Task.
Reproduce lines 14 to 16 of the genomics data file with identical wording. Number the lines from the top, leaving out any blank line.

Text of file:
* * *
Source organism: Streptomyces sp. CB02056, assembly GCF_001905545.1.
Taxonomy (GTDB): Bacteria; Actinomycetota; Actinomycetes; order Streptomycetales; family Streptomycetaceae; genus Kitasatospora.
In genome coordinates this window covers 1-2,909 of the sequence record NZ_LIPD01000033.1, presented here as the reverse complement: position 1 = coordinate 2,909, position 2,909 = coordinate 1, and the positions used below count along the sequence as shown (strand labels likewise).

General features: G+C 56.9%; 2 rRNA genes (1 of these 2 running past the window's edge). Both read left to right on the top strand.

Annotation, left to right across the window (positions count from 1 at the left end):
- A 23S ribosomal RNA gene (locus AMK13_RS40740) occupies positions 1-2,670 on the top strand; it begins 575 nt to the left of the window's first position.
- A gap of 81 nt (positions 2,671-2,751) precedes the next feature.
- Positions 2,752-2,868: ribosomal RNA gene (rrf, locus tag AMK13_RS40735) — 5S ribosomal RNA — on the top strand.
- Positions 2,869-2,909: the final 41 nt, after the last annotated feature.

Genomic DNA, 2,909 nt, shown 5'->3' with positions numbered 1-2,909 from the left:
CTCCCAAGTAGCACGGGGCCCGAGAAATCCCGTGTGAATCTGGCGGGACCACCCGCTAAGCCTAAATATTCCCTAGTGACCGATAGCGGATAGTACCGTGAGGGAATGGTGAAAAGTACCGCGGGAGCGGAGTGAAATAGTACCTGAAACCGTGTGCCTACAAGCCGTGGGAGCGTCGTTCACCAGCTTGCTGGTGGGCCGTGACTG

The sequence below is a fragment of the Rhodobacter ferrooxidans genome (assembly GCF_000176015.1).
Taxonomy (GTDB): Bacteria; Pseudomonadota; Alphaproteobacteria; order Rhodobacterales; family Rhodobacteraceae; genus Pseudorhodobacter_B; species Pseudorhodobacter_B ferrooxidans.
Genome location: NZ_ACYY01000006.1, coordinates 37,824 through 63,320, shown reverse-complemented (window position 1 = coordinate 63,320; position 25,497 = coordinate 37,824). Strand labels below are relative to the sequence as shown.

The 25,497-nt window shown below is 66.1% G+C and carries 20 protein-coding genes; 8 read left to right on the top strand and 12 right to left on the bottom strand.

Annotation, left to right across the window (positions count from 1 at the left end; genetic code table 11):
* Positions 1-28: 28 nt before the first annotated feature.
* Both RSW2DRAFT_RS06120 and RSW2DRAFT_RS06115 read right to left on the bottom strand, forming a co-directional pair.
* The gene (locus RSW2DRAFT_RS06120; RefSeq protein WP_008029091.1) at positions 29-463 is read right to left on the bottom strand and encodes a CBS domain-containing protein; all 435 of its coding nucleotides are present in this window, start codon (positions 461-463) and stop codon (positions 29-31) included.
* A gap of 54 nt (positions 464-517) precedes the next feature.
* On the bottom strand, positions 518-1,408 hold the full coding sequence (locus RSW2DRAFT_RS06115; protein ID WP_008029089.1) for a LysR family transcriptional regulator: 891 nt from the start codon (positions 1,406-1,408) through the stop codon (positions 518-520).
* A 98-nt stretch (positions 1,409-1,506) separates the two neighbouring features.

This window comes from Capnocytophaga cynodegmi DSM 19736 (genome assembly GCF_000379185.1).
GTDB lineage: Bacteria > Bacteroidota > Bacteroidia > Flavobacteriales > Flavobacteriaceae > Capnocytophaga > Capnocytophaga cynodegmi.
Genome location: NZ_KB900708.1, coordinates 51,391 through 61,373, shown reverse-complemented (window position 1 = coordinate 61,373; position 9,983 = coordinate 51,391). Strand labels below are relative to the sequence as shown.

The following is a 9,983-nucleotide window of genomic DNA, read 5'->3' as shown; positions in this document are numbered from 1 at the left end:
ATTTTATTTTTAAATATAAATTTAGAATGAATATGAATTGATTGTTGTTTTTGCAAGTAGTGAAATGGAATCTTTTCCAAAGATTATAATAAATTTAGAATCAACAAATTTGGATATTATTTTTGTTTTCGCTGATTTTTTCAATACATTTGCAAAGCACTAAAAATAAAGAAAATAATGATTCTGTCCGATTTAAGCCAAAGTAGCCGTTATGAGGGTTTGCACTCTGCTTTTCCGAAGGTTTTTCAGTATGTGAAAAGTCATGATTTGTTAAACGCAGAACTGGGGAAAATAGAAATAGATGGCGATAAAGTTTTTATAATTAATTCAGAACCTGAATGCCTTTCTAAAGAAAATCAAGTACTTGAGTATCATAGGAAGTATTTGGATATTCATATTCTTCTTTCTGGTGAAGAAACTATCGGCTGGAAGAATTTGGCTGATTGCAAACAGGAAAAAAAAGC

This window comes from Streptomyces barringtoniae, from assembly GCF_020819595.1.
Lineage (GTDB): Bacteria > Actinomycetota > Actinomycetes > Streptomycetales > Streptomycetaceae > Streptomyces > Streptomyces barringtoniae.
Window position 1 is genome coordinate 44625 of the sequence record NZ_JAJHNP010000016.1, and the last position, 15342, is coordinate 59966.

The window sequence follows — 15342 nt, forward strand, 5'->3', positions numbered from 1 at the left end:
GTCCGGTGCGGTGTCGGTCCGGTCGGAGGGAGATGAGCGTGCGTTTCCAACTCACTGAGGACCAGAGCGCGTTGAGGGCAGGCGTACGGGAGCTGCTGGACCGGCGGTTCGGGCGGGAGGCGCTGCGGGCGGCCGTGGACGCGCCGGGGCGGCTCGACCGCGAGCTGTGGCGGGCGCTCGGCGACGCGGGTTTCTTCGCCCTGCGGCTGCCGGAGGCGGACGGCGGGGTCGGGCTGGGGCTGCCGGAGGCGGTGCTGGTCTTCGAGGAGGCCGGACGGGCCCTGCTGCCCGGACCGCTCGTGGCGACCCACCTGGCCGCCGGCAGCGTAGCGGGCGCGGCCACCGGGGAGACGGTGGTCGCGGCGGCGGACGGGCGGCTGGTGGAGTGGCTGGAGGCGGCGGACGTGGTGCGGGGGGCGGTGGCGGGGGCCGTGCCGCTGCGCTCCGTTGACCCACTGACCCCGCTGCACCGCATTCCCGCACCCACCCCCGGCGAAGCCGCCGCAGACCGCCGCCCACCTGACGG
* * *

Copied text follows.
Genome location: NZ_ACYY01000006.1, coordinates 37,824 through 63,320, shown reverse-complemented (window position 1 = coordinate 63,320; position 25,497 = coordinate 37,824). Strand labels below are relative to the sequence as shown.

The 25,497-nt window shown below is 66.1% G+C and carries 20 protein-coding genes; 8 read left to right on the top strand and 12 right to left on the bottom strand.

Annotation, left to right across the window (positions count from 1 at the left end; genetic code table 11):